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Cistercian Abbeys: COGGESHALL

Name: COGGESHALL Location: Little Coggeshall County: Essex
Foundation: 1140 Mother house: Savigny
Relocation: None Founder: King Stephen and Queen Matilda
Dissolution: 1538 Prominent members:
Access: Private property

Coggeshall was founded by King Stephen and Queen Matilda in 1140. It was the last of the Savigniac daughter houses to be founded before the order was merged with the Cistercians in 1147. The colonisation of the house by monks from Savigny was only natural considering that the house of Savigny was situated within King Stephen’s county of Mortain. Stephen was count of the Norman county of Mortain for several years before St. Vitalis died in 1119. It is not now known whether they Stephen and Vitalis ever met, although it is thought that the degree to which Stephen and Matilda were drawn to the reformed monasticism of Savigny suggests that Stephen had at least fallen under the influence of the founder.(1) Coggeshall itself was situated within the honour of Boulogne in England, lands which Queen Matilda had inherited from her father, Count Eustace of Boulogne. The foundation was most likely to have been Queen Matilda’s project.

Coggeshall’s earlier years were overshadowed by a long-running law suit which resulted from its attempts to remove a settlement from one of its estates.(2) During the peasants revolt of 1381 some of the insurgents entered the abbey and carried away goods and charters, writings and other muniments, which seems to suggest the abbey was not particularly popular at the time.(3) In the years leading up to the reformation the house suffered from internal disorder, with the deposition of two abbots before Henry More, the last abbot of Coggeshall, agreed to surrender the house in 1538.(4) In 1535 the net income of the house was valued at £251. This meant that the abbey narrowly escaped the first round of the Dissolution in 1536.(5)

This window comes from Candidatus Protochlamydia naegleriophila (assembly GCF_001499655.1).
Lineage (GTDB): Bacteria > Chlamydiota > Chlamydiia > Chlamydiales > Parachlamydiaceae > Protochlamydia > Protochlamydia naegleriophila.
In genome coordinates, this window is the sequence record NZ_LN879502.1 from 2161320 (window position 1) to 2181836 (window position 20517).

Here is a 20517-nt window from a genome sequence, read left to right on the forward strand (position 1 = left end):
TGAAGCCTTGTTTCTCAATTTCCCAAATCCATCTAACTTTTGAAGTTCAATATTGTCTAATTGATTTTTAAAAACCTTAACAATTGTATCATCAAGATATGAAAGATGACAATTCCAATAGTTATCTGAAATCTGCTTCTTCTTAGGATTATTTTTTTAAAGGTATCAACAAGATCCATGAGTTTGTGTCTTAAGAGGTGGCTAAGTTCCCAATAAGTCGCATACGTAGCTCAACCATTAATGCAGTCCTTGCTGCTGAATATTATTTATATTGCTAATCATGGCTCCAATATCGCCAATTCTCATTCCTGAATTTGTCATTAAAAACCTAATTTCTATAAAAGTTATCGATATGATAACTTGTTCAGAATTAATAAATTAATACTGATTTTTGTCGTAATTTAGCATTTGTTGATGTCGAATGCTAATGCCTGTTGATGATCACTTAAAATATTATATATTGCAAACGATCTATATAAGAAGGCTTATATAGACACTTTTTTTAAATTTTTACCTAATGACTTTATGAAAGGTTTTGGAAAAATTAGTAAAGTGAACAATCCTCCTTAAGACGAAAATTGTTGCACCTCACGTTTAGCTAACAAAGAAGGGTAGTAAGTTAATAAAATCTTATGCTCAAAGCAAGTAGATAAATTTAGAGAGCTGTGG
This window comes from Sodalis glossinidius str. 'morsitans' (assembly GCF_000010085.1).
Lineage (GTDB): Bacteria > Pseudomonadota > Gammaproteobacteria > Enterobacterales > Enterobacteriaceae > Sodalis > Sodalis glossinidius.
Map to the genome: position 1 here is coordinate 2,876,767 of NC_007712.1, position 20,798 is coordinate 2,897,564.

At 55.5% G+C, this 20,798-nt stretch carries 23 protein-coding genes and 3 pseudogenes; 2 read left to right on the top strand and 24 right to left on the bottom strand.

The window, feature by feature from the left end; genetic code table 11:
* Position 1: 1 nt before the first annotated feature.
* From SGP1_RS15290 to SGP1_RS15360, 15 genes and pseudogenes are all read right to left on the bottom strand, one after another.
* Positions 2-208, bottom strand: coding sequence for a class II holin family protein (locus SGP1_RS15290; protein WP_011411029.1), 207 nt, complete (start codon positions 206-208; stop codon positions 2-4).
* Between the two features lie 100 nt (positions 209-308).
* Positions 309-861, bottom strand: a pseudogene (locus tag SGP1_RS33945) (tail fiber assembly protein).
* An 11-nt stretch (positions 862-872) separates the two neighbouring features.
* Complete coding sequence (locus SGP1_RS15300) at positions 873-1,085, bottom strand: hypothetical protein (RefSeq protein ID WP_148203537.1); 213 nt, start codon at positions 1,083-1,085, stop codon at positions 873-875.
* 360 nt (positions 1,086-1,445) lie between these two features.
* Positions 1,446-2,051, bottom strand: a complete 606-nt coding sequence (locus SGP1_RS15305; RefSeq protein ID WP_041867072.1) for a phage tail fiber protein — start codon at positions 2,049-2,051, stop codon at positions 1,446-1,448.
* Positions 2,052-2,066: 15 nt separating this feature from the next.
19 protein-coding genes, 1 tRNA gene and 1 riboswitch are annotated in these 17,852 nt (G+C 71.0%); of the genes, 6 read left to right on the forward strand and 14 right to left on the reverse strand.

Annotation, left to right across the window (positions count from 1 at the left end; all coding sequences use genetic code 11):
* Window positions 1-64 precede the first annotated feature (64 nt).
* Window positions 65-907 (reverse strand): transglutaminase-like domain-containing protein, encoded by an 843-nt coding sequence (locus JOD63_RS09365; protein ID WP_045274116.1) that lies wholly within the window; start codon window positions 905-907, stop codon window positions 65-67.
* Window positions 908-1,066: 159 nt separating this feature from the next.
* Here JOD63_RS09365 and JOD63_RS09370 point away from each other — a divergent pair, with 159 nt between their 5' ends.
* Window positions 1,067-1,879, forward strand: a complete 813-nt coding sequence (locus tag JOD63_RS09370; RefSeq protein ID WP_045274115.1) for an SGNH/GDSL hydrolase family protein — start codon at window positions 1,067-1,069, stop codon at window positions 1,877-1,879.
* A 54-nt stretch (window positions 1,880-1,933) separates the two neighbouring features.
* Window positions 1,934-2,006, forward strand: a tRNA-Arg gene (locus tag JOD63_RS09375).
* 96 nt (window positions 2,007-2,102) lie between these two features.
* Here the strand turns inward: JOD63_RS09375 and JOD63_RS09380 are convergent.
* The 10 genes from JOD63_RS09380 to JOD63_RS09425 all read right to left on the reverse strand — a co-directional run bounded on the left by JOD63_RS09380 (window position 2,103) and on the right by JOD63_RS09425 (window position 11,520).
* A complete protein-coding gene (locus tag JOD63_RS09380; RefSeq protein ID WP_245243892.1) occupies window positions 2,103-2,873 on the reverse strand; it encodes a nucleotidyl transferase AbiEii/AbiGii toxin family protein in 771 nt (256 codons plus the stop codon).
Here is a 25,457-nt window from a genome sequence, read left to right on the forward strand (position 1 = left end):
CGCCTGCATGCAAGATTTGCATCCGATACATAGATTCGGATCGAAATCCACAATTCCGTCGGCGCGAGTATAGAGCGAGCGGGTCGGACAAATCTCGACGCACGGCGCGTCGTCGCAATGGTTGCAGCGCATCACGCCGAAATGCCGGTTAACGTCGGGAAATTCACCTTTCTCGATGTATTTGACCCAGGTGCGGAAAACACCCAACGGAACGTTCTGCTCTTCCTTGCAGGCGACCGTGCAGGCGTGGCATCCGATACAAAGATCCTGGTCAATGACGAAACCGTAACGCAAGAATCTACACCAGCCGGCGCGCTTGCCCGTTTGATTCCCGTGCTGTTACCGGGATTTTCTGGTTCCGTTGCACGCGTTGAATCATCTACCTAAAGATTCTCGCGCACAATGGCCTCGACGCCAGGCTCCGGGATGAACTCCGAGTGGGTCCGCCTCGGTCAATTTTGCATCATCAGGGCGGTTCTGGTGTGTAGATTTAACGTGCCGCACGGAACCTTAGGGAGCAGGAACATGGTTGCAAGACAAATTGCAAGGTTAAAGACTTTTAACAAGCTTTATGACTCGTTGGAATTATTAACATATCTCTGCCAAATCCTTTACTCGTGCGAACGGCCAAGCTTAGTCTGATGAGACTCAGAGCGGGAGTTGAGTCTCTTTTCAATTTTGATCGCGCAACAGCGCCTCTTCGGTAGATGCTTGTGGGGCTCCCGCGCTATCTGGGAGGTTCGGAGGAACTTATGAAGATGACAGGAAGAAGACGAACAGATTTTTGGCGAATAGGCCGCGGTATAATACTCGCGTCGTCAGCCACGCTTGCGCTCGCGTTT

After the house was surrendered, it was acquired by Thomas Seymour, who demolished the church, and by 1581 the estates were held by the Paycock family who built the house which still stands to the eastern side of the east range. The surviving remains of the abbey are in the grounds of the house and are not normally accessible to the public.(6) The medieval gate-chapel is now used as a parish church. The chronicle of the theologian Ralph, who became abbot of Coggeshall in 1207, is considered as a primary source for many of the events of King John’s reign.(7)